Don't copy the Italian Vespa!


A recent decision issued by The Court of Appeal of Turin (Italy) confirms that Piaggio's 3D trademark and copyright over the well-known Vespa have been infringed by the commercialization of a scooter by Zhejiang Zhongneng Industry Group and Taizhou Zhongneng Import and Export.

The decision concludes a case that begun in 2013 during the EICMA motorcycle show in Milan, when the Italian police seized 11 scooters displayed by 7 different exhibitors, whose shapes were seen as an imitation of the famous Vespa based on the so-called “three-dimensional trademark” registered by Piaggio, which protects the distinctive Vespa shape.

One of the companies involved in the seizure, China's Taizhou Zhongneng, in reply to provisional measure obtained by the Italian company, began legal proceedings against Piaggio in Turin, claiming the invalidation of the trademark constituted by the scooter’s three-dimensional shape. Piaggio on the contrary claimed the infringement of the 3D trademark and infringement of the copyright.

We did not have access to the file of the case, nevertheless we tried our best to dig out the most relevant images. Herein a photo of the model AURORA taken from the website of Zhongneng (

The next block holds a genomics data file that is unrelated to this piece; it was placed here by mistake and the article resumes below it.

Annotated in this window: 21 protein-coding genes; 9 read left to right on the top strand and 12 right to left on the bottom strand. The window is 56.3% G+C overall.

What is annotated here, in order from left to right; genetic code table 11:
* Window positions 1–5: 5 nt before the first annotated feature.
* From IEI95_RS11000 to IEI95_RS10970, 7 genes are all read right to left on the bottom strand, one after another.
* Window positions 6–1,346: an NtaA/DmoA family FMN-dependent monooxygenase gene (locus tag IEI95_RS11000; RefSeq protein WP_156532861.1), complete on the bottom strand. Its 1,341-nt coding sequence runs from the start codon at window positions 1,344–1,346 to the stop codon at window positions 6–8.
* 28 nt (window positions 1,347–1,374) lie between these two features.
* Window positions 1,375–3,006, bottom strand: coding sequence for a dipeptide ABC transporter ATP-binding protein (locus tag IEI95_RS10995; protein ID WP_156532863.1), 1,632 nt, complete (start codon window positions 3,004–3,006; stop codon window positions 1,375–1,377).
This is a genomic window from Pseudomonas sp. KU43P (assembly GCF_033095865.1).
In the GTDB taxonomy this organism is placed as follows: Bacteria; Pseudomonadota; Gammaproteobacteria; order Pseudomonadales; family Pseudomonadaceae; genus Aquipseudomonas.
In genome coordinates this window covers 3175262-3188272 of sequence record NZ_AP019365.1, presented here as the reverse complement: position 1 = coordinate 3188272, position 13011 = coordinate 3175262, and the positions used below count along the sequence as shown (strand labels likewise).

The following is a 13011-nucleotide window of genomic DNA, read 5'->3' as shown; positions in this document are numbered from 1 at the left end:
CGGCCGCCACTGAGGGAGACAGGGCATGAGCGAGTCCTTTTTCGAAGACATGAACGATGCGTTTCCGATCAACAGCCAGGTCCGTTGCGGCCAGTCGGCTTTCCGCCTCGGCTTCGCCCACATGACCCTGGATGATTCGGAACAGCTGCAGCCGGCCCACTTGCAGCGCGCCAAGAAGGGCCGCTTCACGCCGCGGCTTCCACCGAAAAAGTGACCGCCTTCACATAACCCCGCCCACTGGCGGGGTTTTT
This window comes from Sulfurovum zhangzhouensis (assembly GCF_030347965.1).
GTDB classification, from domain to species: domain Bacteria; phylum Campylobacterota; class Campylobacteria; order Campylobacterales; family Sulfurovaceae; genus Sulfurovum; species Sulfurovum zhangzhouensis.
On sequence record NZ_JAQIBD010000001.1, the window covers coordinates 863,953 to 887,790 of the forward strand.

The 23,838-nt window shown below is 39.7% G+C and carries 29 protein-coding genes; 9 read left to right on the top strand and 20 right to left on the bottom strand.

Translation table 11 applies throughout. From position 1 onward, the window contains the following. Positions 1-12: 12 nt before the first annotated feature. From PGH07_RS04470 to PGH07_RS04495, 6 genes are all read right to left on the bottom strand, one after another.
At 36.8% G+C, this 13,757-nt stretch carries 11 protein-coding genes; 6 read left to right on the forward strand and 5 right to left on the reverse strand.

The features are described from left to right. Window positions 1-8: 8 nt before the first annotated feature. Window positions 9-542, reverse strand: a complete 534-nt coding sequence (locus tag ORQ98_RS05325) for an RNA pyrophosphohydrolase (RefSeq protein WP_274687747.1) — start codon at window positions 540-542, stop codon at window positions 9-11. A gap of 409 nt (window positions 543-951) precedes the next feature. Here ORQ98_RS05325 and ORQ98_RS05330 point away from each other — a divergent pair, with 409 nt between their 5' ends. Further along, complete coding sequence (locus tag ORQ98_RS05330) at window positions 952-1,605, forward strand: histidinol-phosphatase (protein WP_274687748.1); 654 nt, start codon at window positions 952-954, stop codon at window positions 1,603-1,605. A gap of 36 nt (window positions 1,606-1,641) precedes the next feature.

And below the Vespa from Piaggio.


With the decision recently issued the Court of Appeal of Turin rejected the claims of the plaintiff and based their decision on 2 different points: the copyright over the Vespa is valid and infringed. In addition, also the 3D trademark is valid and infringed.

As regard to the copyright, according to the Italian Copyright Law, it protects “industrial work that shows per se creative character and artistic value”. 


On the other hand, the three-dimensional mark, which is even more rare to be recognized, stands out when the product (or its package) should have a shape that has – by itself – high distinctiveness, as much as a consumer can connect the product with the company that has produced it without the mark or either any other indication.

To corroborate their thesis of the uniqueness, the Appeal's Court mentioned awards, advertisement, movies and exposition like the MOMA of New York.

This decision represents a landmark decision for the Italian brand. Indeed, even if the distinctiveness of the scooter is worldwide well-known, the Court for the first time said that

the Vespa is a work of art that worth the strong protection linked to the copyright and the 3D mark.

The mentioned decision is for sure an important eulogy of the great value of the historical scooters and is a big recognition oriented to the safeguard of the originality of the Italian creativity, at least among the Italian market.

Silvia Capraro

HFG Law&Intellectual Property